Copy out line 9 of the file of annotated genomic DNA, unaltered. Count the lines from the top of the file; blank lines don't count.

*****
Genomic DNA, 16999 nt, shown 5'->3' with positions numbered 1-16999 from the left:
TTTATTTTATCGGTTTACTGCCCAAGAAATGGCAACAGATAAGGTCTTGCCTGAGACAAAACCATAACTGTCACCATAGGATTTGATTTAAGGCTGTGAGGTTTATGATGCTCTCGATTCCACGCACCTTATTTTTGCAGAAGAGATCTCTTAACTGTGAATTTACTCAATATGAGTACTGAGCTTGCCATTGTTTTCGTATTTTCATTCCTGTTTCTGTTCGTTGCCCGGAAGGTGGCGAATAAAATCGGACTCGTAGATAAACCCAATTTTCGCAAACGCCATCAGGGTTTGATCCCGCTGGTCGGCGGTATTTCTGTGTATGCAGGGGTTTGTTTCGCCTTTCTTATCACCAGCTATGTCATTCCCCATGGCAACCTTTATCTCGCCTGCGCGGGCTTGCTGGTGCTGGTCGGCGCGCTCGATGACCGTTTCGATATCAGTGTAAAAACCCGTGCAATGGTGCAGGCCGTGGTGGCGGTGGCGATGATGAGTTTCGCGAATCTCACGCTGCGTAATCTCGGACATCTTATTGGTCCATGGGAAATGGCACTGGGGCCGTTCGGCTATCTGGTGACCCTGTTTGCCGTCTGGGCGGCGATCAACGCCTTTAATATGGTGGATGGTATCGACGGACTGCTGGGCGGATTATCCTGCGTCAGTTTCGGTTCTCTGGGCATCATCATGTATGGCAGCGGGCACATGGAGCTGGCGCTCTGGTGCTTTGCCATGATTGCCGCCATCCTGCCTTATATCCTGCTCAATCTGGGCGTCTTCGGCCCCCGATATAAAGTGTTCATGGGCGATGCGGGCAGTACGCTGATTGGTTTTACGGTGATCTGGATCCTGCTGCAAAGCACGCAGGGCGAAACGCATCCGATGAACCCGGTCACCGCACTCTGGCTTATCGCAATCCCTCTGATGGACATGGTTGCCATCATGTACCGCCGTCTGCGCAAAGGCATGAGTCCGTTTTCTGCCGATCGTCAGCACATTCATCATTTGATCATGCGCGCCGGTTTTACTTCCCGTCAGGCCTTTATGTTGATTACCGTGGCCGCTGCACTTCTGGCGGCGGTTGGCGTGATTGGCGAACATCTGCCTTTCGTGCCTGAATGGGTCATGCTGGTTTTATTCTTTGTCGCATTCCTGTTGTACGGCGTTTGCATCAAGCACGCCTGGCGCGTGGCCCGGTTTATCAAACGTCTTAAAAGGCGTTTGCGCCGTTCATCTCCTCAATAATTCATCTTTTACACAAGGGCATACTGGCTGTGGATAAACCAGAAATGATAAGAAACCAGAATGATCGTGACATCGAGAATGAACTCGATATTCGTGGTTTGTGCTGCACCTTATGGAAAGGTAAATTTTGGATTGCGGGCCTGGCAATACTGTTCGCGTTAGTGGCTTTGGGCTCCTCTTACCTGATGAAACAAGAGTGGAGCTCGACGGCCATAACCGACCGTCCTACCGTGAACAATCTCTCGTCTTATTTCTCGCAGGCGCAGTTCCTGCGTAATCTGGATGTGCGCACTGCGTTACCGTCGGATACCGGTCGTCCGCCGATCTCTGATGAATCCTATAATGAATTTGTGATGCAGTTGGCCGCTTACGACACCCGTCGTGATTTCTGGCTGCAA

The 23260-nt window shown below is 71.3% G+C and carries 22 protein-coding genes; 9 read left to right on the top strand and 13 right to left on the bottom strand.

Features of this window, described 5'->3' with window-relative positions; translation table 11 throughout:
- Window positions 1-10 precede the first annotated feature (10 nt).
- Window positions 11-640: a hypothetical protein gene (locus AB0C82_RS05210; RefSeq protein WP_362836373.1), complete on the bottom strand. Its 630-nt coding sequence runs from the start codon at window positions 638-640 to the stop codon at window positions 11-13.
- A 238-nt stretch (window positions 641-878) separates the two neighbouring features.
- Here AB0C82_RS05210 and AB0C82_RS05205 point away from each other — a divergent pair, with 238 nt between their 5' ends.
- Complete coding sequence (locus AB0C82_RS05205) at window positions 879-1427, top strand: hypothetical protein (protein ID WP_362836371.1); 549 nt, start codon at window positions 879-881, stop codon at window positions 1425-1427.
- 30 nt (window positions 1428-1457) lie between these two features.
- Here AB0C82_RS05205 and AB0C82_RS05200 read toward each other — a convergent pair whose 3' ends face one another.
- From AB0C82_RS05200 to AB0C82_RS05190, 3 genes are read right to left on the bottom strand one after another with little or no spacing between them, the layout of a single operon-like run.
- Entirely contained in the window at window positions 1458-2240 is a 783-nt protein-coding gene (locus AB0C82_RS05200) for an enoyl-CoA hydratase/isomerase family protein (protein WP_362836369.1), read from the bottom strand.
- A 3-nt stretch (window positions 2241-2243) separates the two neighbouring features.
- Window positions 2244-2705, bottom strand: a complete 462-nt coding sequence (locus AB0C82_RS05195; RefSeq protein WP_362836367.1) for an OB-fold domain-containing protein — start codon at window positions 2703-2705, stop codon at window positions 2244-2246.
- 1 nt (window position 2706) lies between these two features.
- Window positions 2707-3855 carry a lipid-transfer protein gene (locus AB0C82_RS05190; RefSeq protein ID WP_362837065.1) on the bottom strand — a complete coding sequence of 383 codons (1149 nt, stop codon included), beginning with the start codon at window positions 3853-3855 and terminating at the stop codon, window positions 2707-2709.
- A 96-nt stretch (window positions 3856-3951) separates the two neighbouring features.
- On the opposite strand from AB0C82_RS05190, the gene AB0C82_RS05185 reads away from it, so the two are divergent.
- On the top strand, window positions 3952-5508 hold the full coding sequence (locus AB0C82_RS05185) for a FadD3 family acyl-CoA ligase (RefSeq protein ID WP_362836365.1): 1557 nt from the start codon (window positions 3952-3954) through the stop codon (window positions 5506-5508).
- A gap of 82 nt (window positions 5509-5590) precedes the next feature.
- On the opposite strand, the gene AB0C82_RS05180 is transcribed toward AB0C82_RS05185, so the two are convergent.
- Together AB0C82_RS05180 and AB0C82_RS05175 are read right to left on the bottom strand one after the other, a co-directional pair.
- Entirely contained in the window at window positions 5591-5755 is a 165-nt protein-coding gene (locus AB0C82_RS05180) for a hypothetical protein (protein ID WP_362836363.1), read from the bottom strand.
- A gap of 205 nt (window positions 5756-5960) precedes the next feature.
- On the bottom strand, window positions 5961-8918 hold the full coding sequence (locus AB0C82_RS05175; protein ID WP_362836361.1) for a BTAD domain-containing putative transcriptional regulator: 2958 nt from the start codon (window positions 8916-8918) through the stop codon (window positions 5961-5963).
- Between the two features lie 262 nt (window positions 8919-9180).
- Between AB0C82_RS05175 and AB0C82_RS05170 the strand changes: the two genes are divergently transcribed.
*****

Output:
- Complete coding sequence (locus AB0C82_RS05205) at window positions 879-1427, top strand: hypothetical protein (protein ID WP_362836371.1); 549 nt, start codon at window positions 879-881, stop codon at window positions 1425-1427.